Improving healthcare by collaborating, learning and practicing

By adopting virtual platforms to connect, link and share data, people working in the healthcare sector will be able to provide new therapies.

Of global GDP: healthcare expenditures in 2022

(Source: Deloitte, 2019)

Average annual growth in healthcare expenditures in low-income countries

(Source: WHO, 2018)

People who expect 3D-printed-to-order organs to have a direct impact on their health

(Source: Frost & Sullivan, 2014)

Although medical innovations have considerably improved people’s health overall, chronic diseases have never affected so many people. Epidemic crises are becoming more frequent and brutal. This is why people working in the healthcare sector need to adopt virtual platforms to connect, link and share data. By doing so, they will be able to provide new therapies that take into account the social and environmental factors that affect a person’s health.

Such platforms will make it possible to share information between patients, caregivers‘ practices, funding organizations and regulatory bodies to increase global knowledge in the life sciences field. They also will have a role to play in preventing disease and will make patients more independent by facilitating treatment at home. The quality, reliability and extent of a city’s healthcare infrastructure are central to that city’s appeal.

Smart cities are connecting the virtual and real worlds and developing sustainable urban solutions to protect the health of their growing, aging populations, while also offering a better experience to their citizens. Currently, a patient’s care pathway is fragmented between various specialists, resulting in a jumble of disconnected health services. Participants in the medical sector will increasingly need to pool their data to achieve genuine collaborative intelligence.

The experience economy, by putting patients at the center of value creation, offers a holistic care model that favors innovation. Since patients are central to their own care pathways, the right to access and control their personal data is becoming more vital than ever. The security and confidentiality of those data are a priority, and regulations relating to personal healthcare data will be gradually harmonized throughout the world. Data anonymization is essential.

The technology will result in new approaches for pre-symptomatic prevention and early diagnosis: recent progress in machine learning, combined with solid scientific knowledge, has resulted in prediction models that make use of imaging and genomics techniques. These new models can produce personalized recommendations for patients, taking into account their individual chances of developing specific diseases.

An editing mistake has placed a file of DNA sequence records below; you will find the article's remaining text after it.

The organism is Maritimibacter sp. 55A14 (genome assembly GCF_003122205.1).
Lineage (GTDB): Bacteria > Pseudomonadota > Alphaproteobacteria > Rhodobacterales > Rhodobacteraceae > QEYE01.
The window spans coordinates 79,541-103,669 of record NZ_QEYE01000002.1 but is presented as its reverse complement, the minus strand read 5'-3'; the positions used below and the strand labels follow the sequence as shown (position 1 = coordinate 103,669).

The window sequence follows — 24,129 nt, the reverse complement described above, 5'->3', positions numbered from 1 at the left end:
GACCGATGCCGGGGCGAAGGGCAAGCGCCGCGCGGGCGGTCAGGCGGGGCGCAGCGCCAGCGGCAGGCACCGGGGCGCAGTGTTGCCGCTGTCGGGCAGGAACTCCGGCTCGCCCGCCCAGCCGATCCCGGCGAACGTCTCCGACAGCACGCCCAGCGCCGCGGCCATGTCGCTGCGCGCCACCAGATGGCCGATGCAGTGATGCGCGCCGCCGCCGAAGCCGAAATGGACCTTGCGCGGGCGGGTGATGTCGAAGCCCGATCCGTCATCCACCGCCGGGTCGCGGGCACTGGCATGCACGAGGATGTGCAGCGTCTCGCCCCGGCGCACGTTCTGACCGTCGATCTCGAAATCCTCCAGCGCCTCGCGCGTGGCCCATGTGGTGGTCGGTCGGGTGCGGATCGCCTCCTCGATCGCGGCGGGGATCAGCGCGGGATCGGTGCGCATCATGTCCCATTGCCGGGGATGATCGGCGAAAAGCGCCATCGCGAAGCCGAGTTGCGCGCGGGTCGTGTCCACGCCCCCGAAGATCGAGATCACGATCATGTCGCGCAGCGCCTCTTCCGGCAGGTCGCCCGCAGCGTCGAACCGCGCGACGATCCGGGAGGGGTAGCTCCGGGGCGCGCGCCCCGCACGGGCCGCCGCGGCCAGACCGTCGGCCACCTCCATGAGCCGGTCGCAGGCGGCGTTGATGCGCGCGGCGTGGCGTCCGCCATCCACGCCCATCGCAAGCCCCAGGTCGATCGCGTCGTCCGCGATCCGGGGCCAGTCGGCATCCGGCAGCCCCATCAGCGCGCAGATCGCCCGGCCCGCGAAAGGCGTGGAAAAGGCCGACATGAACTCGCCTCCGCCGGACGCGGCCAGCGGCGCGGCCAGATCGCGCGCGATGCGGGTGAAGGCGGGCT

High-definition technologies are adding value in neurosurgery, where brain imaging is being combined with functional electrophysiology and perioperative assessments in the operating theater. In orthopedics, the patient’s virtual twin can be used to guide surgical planning by predicting the result of the operation. By 2030, 3D printing could be used to make prescription drugs or new tissue based on a 3D model of the patient’s organs.

Finally, home care can reduce the risk of complications arising from hospitalization, but requires complex infrastructure and a network that relies on new platforms capable of collecting patient data, producing diagnoses, connecting patients with healthcare professionals and checking the efficacy of treatments.

The Living Heart project is an excellent example of how virtual universes will radically improve the healthcare experience and the major contribution of virtual twins for monitoring, understanding, preventing, diagnosing and maintaining health.

Claire Biot, Vice President, Life Sciences Industry; Nicolas Pécuchet, Healthcare & Life Sciences Research Manager; Sébastien Massart, Head of Corporate Strategy; Patrick Johnson, Executive Vice President, Corporate Research & Sciences


Systemic in silico modeling of a cancer cell, integrating the relationships between compounds and receptors (pathways).


German company B. Braun is one of the world’s largest suppliers to the healthcare sector. It offers a comprehensive array of products and services in the fields of anesthesia, intensive care, cardiology, surgery and dialysis, serving healthcare establishments, pharmacies and home-care providers.

In 2019, B. Braun decided to invest in digital solutions to round out its product range, as well as improving efficiency, quality and collaboration in its supply chain, by adopting the License to Cure solution based on the 3DEXPERIENCE platform.

Dassault Systèmes is working in close collaboration with TECHNIA, one of the largest Life Sciences system integrators worldwide, to deliver business transformation to B. Braun. The solution is allowing the company to streamline its scientific and operational processes, from modeling and simulation to production, while meeting exacting quality and regulatory compliance standards. The result is to increase the benefits for patients and medics while also reducing costs.


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